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#1 13-01-2021 11:18:40

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From: Paris - France
Registered: 21-12-2009
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CAD: what's next for Canada's dollar?

CAD: what's next for Canada's dollar?

Each quarter, the Bank of Canada (BOC) publishes a survey of business prospects for the Canadian economy. It covers such areas as business activity, investment and hiring plans, pressures on production capacity, and changes in wages, prices and inflation.

The report is highly regarded as the businesses selected to participate in the survey are handpicked based on their contribution to Canada's Gross Domestic Product (GDP). As a result, anyone interested in the future direction of the Canadian dollar (CAD) marks the economic calendar with the release date of the Business Outlook Survey.

Canada's economic recovery continues

The survey took place in mid-November and early December 2020, and the compiled results were presented this week. It shows that the economic recovery is continuing, albeit at a slower pace.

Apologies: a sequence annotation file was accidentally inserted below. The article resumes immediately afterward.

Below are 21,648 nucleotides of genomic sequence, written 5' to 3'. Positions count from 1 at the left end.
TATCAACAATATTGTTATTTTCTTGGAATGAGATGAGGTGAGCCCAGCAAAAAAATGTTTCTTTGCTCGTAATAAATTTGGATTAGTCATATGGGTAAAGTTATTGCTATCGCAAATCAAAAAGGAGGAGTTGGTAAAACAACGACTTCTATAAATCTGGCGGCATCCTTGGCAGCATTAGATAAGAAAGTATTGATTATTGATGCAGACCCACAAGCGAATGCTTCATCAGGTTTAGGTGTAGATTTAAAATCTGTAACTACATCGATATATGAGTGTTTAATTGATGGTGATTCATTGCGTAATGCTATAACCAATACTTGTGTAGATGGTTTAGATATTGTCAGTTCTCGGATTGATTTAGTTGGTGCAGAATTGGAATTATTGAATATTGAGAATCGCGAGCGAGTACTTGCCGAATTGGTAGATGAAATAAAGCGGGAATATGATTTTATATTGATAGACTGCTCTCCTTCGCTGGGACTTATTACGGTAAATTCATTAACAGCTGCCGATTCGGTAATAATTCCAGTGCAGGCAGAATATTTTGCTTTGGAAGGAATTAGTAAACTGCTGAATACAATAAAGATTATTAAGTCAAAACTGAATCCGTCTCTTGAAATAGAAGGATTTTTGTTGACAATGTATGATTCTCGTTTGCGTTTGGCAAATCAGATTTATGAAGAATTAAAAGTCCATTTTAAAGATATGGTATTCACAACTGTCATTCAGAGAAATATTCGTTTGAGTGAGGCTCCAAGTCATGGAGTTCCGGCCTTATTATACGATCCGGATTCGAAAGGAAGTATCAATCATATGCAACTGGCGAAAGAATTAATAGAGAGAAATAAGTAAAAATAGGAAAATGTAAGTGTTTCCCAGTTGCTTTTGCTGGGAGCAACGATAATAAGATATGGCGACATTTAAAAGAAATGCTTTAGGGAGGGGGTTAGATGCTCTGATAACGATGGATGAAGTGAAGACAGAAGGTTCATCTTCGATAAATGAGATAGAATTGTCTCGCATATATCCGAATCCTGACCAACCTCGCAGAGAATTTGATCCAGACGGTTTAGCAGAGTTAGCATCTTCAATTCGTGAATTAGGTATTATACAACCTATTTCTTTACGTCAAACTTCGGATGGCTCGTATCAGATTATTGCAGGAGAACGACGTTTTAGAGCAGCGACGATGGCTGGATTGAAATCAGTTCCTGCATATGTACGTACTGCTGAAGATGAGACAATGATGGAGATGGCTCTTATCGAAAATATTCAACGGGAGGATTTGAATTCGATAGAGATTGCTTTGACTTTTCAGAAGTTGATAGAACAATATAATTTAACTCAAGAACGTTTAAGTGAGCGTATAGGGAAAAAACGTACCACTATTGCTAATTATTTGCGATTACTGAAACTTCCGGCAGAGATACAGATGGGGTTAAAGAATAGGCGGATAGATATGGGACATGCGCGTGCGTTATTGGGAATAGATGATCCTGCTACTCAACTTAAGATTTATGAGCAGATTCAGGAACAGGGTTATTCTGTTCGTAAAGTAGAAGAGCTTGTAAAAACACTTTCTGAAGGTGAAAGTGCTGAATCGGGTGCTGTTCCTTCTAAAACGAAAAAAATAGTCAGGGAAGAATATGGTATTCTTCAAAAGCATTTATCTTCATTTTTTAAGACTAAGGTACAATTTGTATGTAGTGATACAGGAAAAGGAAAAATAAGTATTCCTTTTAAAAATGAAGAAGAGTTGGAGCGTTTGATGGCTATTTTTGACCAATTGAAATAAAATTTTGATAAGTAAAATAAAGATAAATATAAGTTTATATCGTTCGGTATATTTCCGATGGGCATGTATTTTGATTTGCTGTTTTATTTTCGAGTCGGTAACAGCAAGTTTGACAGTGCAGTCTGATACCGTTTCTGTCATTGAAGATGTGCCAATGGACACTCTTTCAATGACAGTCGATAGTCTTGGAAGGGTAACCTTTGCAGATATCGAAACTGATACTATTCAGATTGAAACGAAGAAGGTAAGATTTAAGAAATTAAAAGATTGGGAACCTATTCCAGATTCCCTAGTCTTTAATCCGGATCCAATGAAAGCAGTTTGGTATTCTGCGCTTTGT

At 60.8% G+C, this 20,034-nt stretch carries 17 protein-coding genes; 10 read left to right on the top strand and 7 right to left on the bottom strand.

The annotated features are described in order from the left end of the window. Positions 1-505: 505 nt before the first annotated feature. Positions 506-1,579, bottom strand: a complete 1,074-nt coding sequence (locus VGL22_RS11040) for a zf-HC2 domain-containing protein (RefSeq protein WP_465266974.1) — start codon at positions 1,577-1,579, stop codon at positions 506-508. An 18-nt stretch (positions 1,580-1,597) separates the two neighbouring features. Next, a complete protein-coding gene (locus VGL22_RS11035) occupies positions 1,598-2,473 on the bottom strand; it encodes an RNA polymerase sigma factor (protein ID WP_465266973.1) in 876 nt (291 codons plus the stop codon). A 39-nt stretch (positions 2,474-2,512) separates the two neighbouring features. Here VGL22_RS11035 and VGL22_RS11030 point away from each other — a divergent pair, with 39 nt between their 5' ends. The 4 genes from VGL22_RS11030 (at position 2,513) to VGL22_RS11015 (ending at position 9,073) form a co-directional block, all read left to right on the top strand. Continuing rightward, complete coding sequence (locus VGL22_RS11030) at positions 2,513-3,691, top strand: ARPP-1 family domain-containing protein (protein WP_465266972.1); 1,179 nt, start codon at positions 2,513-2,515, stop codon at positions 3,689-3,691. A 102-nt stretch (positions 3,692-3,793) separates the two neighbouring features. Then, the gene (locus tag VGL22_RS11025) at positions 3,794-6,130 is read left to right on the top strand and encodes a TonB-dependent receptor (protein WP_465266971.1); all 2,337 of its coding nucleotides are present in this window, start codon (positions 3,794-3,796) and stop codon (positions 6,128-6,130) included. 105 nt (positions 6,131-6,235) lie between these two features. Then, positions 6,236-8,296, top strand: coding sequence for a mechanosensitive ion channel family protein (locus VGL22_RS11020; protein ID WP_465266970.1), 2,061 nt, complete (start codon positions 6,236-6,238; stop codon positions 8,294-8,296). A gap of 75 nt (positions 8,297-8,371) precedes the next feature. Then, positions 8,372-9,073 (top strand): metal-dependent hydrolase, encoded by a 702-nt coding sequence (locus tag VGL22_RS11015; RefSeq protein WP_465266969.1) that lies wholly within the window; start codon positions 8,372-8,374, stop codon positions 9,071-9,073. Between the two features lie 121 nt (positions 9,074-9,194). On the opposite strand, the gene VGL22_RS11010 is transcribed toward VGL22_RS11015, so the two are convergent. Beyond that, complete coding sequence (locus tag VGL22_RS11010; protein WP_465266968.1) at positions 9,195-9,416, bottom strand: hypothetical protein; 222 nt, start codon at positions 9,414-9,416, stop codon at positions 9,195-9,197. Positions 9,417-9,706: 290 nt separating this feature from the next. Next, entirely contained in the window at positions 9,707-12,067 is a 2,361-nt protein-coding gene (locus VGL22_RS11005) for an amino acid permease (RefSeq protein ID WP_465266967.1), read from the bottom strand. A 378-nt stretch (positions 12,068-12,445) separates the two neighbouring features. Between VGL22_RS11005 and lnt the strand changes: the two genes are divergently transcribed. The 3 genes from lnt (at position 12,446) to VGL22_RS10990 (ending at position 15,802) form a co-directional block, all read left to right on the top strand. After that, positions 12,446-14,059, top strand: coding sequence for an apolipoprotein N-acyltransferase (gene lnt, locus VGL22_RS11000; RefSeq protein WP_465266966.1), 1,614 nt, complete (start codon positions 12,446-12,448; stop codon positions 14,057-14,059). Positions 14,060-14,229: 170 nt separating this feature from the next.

Optimism prevails as the government and businesses have the end of the pandemic in sight with the launch of the virus vaccine campaign. Indeed, although most companies have reported sales below pre-pandemic levels, businesses remain optimistic and expect higher sales in 2021 due to the recovery of economic activity.

The report also points out that inflation, as measured by the Consumer Price Index (CPI), is expected to remain below the BOC target of 2%. Despite the quantitative easing programme, inflationary pressures are expected to remain moderate in the next few months.

Pressure on input costs will, however, result in higher producer prices, but the process takes time and is highly dependent on the course of the virus and economic recovery. As a result, inflation is not a concern for the Bank of Canada, meaning that the central bank will maintain an accommodative monetary policy for a period of time before withdrawing some stimulus.

Overall, the report paints a balanced picture of the Canadian economy as it struggles to emerge from the pandemic. The strength of the CAD relative to the U.S. dollar observed in recent months is primarily due to the recent theme of reflation in financial markets calling for a lower USD. However, as the new administration prepares to take office in Washington, the reflation theme could change significantly.

The 1.29 level remains key for the USD/CAD pair, the most important CAD exchange rate. If the price moves back above this level, the CAD weakness will likely be triggered by the rising dollar rather than changes in Canadian economic activity and production.

"Anything worth having is worth going for - all the way." - J.R. Ewing



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